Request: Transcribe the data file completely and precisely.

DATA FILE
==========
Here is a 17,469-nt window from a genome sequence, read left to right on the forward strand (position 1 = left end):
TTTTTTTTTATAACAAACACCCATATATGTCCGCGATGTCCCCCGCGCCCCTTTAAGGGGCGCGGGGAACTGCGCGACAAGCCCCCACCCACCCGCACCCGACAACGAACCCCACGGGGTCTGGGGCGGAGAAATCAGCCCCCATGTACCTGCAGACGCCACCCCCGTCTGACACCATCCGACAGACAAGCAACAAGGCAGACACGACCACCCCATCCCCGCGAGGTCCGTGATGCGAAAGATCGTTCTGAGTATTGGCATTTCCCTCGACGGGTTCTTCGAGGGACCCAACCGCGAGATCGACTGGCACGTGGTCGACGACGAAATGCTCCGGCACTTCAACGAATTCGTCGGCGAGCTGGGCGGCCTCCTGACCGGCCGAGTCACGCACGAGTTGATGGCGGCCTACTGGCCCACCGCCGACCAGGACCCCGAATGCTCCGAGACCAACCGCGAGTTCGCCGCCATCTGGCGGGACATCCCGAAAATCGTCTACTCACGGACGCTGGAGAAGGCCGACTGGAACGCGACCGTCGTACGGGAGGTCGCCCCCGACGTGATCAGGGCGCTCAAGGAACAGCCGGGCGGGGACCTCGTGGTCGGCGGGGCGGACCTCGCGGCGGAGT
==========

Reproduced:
Here is a 17,469-nt window from a genome sequence, read left to right on the forward strand (position 1 = left end):
TTTTTTTTTATAACAAACACCCATATATGTCCGCGATGTCCCCCGCGCCCCTTTAAGGGGCGCGGGGAACTGCGCGACAAGCCCCCACCCACCCGCACCCGACAACGAACCCCACGGGGTCTGGGGCGGAGAAATCAGCCCCCATGTACCTGCAGACGCCACCCCCGTCTGACACCATCCGACAGACAAGCAACAAGGCAGACACGACCACCCCATCCCCGCGAGGTCCGTGATGCGAAAGATCGTTCTGAGTATTGGCATTTCCCTCGACGGGTTCTTCGAGGGACCCAACCGCGAGATCGACTGGCACGTGGTCGACGACGAAATGCTCCGGCACTTCAACGAATTCGTCGGCGAGCTGGGCGGCCTCCTGACCGGCCGAGTCACGCACGAGTTGATGGCGGCCTACTGGCCCACCGCCGACCAGGACCCCGAATGCTCCGAGACCAACCGCGAGTTCGCCGCCATCTGGCGGGACATCCCGAAAATCGTCTACTCACGGACGCTGGAGAAGGCCGACTGGAACGCGACCGTCGTACGGGAGGTCGCCCCCGACGTGATCAGGGCGCTCAAGGAACAGCCGGGCGGGGACCTCGTGGTCGGCGGGGCGGACCTCGCGGCGGAGT